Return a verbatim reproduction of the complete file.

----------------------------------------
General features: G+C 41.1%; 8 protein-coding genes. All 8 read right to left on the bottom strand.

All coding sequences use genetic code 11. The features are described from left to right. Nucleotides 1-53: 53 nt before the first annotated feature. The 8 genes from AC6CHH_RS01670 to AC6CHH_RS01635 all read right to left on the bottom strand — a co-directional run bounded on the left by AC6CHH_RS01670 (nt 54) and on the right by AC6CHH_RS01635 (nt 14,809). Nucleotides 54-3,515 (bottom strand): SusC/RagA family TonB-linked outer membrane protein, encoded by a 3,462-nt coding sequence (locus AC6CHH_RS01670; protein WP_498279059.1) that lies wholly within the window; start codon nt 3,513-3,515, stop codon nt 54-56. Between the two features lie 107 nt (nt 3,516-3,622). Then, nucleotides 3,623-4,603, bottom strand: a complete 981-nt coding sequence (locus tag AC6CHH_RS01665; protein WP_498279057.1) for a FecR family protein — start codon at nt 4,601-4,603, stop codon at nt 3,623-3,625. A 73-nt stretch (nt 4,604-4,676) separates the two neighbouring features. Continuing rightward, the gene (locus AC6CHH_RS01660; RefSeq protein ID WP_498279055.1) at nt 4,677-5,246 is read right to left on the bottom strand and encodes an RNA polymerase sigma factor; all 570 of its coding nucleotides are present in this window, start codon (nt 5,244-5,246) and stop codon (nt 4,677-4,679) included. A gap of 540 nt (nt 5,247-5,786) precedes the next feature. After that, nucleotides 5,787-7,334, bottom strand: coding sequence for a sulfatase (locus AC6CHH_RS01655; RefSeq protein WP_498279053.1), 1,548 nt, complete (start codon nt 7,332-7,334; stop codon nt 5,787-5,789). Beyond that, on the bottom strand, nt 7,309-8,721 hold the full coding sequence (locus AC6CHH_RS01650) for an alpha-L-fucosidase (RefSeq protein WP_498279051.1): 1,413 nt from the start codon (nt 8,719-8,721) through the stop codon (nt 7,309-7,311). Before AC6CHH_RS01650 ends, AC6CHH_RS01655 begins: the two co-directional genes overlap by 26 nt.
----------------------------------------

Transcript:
General features: G+C 41.1%; 8 protein-coding genes. All 8 read right to left on the bottom strand.

All coding sequences use genetic code 11. The features are described from left to right. Nucleotides 1-53: 53 nt before the first annotated feature. The 8 genes from AC6CHH_RS01670 to AC6CHH_RS01635 all read right to left on the bottom strand — a co-directional run bounded on the left by AC6CHH_RS01670 (nt 54) and on the right by AC6CHH_RS01635 (nt 14,809). Nucleotides 54-3,515 (bottom strand): SusC/RagA family TonB-linked outer membrane protein, encoded by a 3,462-nt coding sequence (locus AC6CHH_RS01670; protein WP_498279059.1) that lies wholly within the window; start codon nt 3,513-3,515, stop codon nt 54-56. Between the two features lie 107 nt (nt 3,516-3,622). Then, nucleotides 3,623-4,603, bottom strand: a complete 981-nt coding sequence (locus tag AC6CHH_RS01665; protein WP_498279057.1) for a FecR family protein — start codon at nt 4,601-4,603, stop codon at nt 3,623-3,625. A 73-nt stretch (nt 4,604-4,676) separates the two neighbouring features. Continuing rightward, the gene (locus AC6CHH_RS01660; RefSeq protein ID WP_498279055.1) at nt 4,677-5,246 is read right to left on the bottom strand and encodes an RNA polymerase sigma factor; all 570 of its coding nucleotides are present in this window, start codon (nt 5,244-5,246) and stop codon (nt 4,677-4,679) included. A gap of 540 nt (nt 5,247-5,786) precedes the next feature. After that, nucleotides 5,787-7,334, bottom strand: coding sequence for a sulfatase (locus AC6CHH_RS01655; RefSeq protein WP_498279053.1), 1,548 nt, complete (start codon nt 7,332-7,334; stop codon nt 5,787-5,789). Beyond that, on the bottom strand, nt 7,309-8,721 hold the full coding sequence (locus AC6CHH_RS01650) for an alpha-L-fucosidase (RefSeq protein WP_498279051.1): 1,413 nt from the start codon (nt 8,719-8,721) through the stop codon (nt 7,309-7,311). Before AC6CHH_RS01650 ends, AC6CHH_RS01655 begins: the two co-directional genes overlap by 26 nt.